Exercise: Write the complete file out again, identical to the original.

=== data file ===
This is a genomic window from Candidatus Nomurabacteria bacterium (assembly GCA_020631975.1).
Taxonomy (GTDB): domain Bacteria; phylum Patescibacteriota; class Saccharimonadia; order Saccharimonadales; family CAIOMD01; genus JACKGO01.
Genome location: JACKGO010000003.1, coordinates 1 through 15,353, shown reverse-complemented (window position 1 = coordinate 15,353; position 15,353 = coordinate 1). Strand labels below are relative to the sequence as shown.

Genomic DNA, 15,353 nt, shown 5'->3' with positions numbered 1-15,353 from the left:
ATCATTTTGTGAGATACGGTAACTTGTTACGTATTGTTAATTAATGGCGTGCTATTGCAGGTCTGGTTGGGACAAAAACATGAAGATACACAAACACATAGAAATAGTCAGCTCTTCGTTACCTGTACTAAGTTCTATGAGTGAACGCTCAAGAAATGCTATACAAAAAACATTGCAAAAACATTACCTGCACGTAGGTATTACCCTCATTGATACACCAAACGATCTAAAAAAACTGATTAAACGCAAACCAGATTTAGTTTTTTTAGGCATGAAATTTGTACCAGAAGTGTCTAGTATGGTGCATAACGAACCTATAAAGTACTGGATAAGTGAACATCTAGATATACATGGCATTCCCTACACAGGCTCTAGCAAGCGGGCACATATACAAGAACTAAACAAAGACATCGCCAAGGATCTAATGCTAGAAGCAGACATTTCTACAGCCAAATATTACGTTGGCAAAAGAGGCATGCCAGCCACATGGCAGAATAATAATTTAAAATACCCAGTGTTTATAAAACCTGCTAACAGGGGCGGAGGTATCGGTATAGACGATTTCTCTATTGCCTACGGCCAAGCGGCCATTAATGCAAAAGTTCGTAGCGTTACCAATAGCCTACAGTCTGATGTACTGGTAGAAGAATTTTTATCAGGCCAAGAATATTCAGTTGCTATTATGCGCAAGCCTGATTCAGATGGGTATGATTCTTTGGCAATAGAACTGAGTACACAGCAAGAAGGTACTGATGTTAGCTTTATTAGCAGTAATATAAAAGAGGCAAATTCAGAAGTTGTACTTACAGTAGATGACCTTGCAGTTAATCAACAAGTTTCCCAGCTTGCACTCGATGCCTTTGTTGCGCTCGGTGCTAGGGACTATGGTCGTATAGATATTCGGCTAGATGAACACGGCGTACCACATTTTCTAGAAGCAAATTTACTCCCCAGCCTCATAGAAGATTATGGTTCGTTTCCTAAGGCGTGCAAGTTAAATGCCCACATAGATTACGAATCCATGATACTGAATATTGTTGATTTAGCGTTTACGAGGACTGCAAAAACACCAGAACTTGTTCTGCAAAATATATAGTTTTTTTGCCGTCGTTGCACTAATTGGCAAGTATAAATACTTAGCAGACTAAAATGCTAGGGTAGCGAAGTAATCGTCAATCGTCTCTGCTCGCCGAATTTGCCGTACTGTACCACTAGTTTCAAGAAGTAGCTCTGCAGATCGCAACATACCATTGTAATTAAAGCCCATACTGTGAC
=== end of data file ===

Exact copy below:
This is a genomic window from Candidatus Nomurabacteria bacterium (assembly GCA_020631975.1).
Taxonomy (GTDB): domain Bacteria; phylum Patescibacteriota; class Saccharimonadia; order Saccharimonadales; family CAIOMD01; genus JACKGO01.
Genome location: JACKGO010000003.1, coordinates 1 through 15,353, shown reverse-complemented (window position 1 = coordinate 15,353; position 15,353 = coordinate 1). Strand labels below are relative to the sequence as shown.

Genomic DNA, 15,353 nt, shown 5'->3' with positions numbered 1-15,353 from the left:
ATCATTTTGTGAGATACGGTAACTTGTTACGTATTGTTAATTAATGGCGTGCTATTGCAGGTCTGGTTGGGACAAAAACATGAAGATACACAAACACATAGAAATAGTCAGCTCTTCGTTACCTGTACTAAGTTCTATGAGTGAACGCTCAAGAAATGCTATACAAAAAACATTGCAAAAACATTACCTGCACGTAGGTATTACCCTCATTGATACACCAAACGATCTAAAAAAACTGATTAAACGCAAACCAGATTTAGTTTTTTTAGGCATGAAATTTGTACCAGAAGTGTCTAGTATGGTGCATAACGAACCTATAAAGTACTGGATAAGTGAACATCTAGATATACATGGCATTCCCTACACAGGCTCTAGCAAGCGGGCACATATACAAGAACTAAACAAAGACATCGCCAAGGATCTAATGCTAGAAGCAGACATTTCTACAGCCAAATATTACGTTGGCAAAAGAGGCATGCCAGCCACATGGCAGAATAATAATTTAAAATACCCAGTGTTTATAAAACCTGCTAACAGGGGCGGAGGTATCGGTATAGACGATTTCTCTATTGCCTACGGCCAAGCGGCCATTAATGCAAAAGTTCGTAGCGTTACCAATAGCCTACAGTCTGATGTACTGGTAGAAGAATTTTTATCAGGCCAAGAATATTCAGTTGCTATTATGCGCAAGCCTGATTCAGATGGGTATGATTCTTTGGCAATAGAACTGAGTACACAGCAAGAAGGTACTGATGTTAGCTTTATTAGCAGTAATATAAAAGAGGCAAATTCAGAAGTTGTACTTACAGTAGATGACCTTGCAGTTAATCAACAAGTTTCCCAGCTTGCACTCGATGCCTTTGTTGCGCTCGGTGCTAGGGACTATGGTCGTATAGATATTCGGCTAGATGAACACGGCGTACCACATTTTCTAGAAGCAAATTTACTCCCCAGCCTCATAGAAGATTATGGTTCGTTTCCTAAGGCGTGCAAGTTAAATGCCCACATAGATTACGAATCCATGATACTGAATATTGTTGATTTAGCGTTTACGAGGACTGCAAAAACACCAGAACTTGTTCTGCAAAATATATAGTTTTTTTGCCGTCGTTGCACTAATTGGCAAGTATAAATACTTAGCAGACTAAAATGCTAGGGTAGCGAAGTAATCGTCAATCGTCTCTGCTCGCCGAATTTGCCGTACTGTACCACTAGTTTCAAGAAGTAGCTCTGCAGATCGCAACATACCATTGTAATTAAAGCCCATACTGTGAC